By thinning out, a branch or twig is cut off at its point of origin from the parent stem, to a lateral side branch, to a “Y” of a branch junction, or at the ground level.  This method of pruning results in a more open plant and does not stimulate excessive new growth.  Considerable growth can be cut off without changing the plant’s natural appearance or habit of growth.  Plants can be maintained at a given height and spread for years by thinning out.  This method of pruning is best done with hand pruning shears, not hedge shears.  Thinning allows room for growth of side branches. Thin out the oldest and tallest stems first.

By renewal pruning, the oldest branches are gradually removed from an overgrown shrub at the ground level.  It is best to do this over a three-year or longer period, leaving the younger more vigorous branches.  New shoots that develop can be cut back to various lengths by the thinning method to develop into strong branches.

Heading back or shearing refers to cutting back a branch anywhere along the length of a stem.  The cut may be above a bud, below a bud, or it may even leave a stub.  The effect of heading back or shearing is to concentrate vigorous upright new growth below the cut.  This method of pruning is frequently done with hedge shears without regard for the natural form or branching of the plants.  If every branch or twig is headed back, more growth develops than was removed by the pruning.  The natural form of the plant is altered by the extra growth.  Hedges are pruned to a definite size or shape with hedge shears.

Avoid leaving stubs when pruning even a small shoot or twig.  Short stubs will not heal over properly and will eventually provide a source of entry for insects and diseases.  Cuts too far above a bud may destroy the bud by decay or die-back.  Cuts too close to the bud may dry out the bud, especially in winter.  The proper pruning cut should be 1/8 to 3/8 of an inch above the bud, slightly slanted away from the bud.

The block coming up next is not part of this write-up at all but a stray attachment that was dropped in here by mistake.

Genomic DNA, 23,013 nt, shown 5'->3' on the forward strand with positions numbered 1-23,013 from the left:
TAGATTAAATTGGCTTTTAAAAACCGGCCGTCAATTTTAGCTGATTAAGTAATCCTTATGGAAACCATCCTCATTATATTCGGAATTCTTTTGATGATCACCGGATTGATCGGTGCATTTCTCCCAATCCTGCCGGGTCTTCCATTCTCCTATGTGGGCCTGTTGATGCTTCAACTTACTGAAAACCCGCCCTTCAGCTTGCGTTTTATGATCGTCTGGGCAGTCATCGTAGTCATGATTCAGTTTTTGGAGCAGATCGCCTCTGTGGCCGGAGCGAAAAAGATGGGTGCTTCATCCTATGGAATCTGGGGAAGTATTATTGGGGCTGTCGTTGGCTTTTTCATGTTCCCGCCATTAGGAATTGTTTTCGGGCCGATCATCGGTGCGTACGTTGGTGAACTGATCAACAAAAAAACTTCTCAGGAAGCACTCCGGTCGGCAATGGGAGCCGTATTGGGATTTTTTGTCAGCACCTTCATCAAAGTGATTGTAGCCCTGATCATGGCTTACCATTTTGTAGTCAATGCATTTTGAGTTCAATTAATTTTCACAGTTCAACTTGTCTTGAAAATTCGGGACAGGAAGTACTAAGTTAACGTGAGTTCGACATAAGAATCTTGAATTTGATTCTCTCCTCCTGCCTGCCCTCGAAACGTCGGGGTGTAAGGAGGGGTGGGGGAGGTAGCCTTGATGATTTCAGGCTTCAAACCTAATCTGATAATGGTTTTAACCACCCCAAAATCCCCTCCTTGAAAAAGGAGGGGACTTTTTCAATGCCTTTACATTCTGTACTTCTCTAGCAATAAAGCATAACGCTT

So when is the best time to prune your hedges?  It is ideal to prune most plants is during the dormant season prior to the start of new growth. Flowering shrubs may be an exception.  Shrubs that bloom in spring (i.e. lilac, forsythia, dogwood, etc.) may be pruned after flowering.  Late flowering shrubs that bloom on wood produced the same year can be pruned before growth starts in the spring.

Some landscape horticulturists believe the effect of the shrub’s structural branching characteristics is more important than its flowering effect in the total landscape design.  Therefore, it may be better to prune all flowering shrubs in early spring before new growth starts.  Some bloom will be sacrificed by this method.  As a botanically-trained horticulturist, I disagree with this; however, either method is recommended depending on this homeowner’s personal preference. One has to determine for himself the time to prune deciduous shrubs.

The tools I recommend for the job are:

~Pruning shears — for branches 1/2 to 3/4 inches in diameter. Twisting shears to cut larger branches will strain and weaken them. The anvil-type of pruning shears is satisfactory for general pruning. However, the scissors or draw-cut type hand shear is preferred for close-cut precision pruning.

~Lopping shears — have long handles and are designed to cut larger branches 3/4 to 2 inches in diameter.

~Pruning saws — have narrow blades, coarse teeth and are designed to cut on the pull stroke. Small curved pruning saws are useful to prune larger shrubs.

~Hedge shears — are used for shearing hedges or formal-shaped plants. Avoid using hedge shears for other pruning purposes.


Pruning is an important maintenance practice for some evergreens. However, pruning can be kept to a minimum by the wise use and proper placement of plant materials in the landscape design. Evergreen plants can be divided into two broad categories: (1) Narrowleaf (needled) evergreens such as pines, junipers and yews; (2) Broadleaf evergreens such as rhododendrons, hollies and box. The narrowleaf evergreens are generally grow more rapidly than broadleaf evegreens, include many tree forms and are commonly grown for their foliage only. Broadleaf evergreens include many shrub forms and are often grown for their flowers and fruit as well as for their foliage.